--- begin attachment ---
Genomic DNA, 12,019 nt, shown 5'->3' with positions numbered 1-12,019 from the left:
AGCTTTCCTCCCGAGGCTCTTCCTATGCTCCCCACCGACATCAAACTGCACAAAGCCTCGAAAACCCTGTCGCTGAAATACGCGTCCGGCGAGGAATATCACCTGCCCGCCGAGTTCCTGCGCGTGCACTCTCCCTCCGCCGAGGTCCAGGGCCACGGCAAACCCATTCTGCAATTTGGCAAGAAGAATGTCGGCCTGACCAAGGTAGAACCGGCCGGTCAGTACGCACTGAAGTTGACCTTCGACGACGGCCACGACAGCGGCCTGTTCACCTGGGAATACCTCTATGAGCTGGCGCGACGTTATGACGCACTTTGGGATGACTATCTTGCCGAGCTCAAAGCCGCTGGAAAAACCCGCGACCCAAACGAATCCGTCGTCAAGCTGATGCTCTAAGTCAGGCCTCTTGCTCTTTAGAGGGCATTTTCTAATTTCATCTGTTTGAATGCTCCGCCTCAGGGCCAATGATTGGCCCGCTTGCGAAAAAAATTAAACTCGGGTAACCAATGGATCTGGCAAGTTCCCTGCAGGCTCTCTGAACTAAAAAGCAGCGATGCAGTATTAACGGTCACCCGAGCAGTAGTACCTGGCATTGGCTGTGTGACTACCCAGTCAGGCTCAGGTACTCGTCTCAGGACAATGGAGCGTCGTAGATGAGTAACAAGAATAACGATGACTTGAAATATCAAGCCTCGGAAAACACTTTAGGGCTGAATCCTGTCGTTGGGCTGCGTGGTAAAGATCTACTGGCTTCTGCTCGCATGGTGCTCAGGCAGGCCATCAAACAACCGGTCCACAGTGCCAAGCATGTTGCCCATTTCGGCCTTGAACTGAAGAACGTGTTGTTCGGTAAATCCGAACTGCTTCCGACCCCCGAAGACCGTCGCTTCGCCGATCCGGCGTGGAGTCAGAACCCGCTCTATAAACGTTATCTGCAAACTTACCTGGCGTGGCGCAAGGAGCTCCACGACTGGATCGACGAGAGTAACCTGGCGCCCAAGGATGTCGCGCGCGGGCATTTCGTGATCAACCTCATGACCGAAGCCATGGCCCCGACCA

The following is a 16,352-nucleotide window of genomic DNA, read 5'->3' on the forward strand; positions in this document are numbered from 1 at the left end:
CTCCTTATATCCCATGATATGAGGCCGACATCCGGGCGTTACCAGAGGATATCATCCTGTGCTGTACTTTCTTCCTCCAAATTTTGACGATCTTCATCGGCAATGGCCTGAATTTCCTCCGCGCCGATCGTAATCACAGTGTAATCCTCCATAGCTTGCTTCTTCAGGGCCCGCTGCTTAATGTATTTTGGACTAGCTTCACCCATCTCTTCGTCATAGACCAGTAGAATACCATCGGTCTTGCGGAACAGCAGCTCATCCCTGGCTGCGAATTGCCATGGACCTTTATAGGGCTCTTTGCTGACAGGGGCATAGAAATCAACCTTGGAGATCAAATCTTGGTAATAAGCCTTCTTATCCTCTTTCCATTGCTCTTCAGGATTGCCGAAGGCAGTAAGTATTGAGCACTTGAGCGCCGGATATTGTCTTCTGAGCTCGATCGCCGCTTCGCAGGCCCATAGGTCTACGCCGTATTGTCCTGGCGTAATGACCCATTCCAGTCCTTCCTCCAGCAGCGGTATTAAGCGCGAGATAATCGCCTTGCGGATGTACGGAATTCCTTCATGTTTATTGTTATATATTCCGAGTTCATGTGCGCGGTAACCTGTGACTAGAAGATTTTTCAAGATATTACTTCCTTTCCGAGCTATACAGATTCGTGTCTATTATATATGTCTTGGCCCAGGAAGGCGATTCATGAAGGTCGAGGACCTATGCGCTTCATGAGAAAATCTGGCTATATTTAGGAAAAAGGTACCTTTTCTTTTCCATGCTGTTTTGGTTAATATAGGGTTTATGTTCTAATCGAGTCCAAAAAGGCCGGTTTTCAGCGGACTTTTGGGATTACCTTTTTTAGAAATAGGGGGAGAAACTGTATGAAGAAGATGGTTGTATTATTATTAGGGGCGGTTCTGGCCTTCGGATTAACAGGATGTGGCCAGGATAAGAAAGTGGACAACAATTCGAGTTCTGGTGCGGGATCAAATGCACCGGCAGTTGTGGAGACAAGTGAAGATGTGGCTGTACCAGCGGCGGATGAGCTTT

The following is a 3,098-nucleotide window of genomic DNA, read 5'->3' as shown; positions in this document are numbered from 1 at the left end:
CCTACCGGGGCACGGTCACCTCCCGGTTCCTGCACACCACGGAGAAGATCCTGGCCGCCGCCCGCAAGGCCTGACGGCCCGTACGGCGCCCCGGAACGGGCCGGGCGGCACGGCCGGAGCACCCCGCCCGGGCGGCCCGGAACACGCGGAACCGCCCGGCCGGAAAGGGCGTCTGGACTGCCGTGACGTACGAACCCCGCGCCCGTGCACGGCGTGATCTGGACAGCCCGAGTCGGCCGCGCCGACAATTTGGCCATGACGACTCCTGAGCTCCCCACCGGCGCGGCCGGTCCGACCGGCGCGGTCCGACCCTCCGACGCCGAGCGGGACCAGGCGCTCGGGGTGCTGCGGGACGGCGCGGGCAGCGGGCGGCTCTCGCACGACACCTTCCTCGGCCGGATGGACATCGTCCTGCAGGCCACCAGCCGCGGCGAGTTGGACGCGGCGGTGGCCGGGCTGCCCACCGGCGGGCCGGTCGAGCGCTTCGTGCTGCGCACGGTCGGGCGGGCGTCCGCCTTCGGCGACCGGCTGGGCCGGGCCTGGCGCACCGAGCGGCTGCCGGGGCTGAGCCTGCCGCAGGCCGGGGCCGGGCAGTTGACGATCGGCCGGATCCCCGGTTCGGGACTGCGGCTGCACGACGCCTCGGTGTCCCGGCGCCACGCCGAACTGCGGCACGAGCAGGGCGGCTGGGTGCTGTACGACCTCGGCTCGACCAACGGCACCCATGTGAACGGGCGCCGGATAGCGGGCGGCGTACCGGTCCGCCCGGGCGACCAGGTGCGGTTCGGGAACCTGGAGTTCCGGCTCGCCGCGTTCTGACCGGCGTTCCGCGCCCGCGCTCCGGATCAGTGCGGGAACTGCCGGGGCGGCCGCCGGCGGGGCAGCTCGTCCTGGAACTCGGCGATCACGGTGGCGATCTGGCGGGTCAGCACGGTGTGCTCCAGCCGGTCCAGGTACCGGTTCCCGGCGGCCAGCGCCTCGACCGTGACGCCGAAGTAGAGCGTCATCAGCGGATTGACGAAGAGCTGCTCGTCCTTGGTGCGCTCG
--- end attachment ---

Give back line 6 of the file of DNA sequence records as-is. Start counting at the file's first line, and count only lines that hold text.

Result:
CCTACCGGGGCACGGTCACCTCCCGGTTCCTGCACACCACGGAGAAGATCCTGGCCGCCGCCCGCAAGGCCTGACGGCCCGTACGGCGCCCCGGAACGGGCCGGGCGGCACGGCCGGAGCACCCCGCCCGGGCGGCCCGGAACACGCGGAACCGCCCGGCCGGAAAGGGCGTCTGGACTGCCGTGACGTACGAACCCCGCGCCCGTGCACGGCGTGATCTGGACAGCCCGAGTCGGCCGCGCCGACAATTTGGCCATGACGACTCCTGAGCTCCCCACCGGCGCGGCCGGTCCGACCGGCGCGGTCCGACCCTCCGACGCCGAGCGGGACCAGGCGCTCGGGGTGCTGCGGGACGGCGCGGGCAGCGGGCGGCTCTCGCACGACACCTTCCTCGGCCGGATGGACATCGTCCTGCAGGCCACCAGCCGCGGCGAGTTGGACGCGGCGGTGGCCGGGCTGCCCACCGGCGGGCCGGTCGAGCGCTTCGTGCTGCGCACGGTCGGGCGGGCGTCCGCCTTCGGCGACCGGCTGGGCCGGGCCTGGCGCACCGAGCGGCTGCCGGGGCTGAGCCTGCCGCAGGCCGGGGCCGGGCAGTTGACGATCGGCCGGATCCCCGGTTCGGGACTGCGGCTGCACGACGCCTCGGTGTCCCGGCGCCACGCCGAACTGCGGCACGAGCAGGGCGGCTGGGTGCTGTACGACCTCGGCTCGACCAACGGCACCCATGTGAACGGGCGCCGGATAGCGGGCGGCGTACCGGTCCGCCCGGGCGACCAGGTGCGGTTCGGGAACCTGGAGTTCCGGCTCGCCGCGTTCTGACCGGCGTTCCGCGCCCGCGCTCCGGATCAGTGCGGGAACTGCCGGGGCGGCCGCCGGCGGGGCAGCTCGTCCTGGAACTCGGCGATCACGGTGGCGATCTGGCGGGTCAGCACGGTGTGCTCCAGCCGGTCCAGGTACCGGTTCCCGGCGGCCAGCGCCTCGACCGTGACGCCGAAGTAGAGCGTCATCAGCGGATTGACGAAGAGCTGCTCGTCCTTGGTGCGCTCG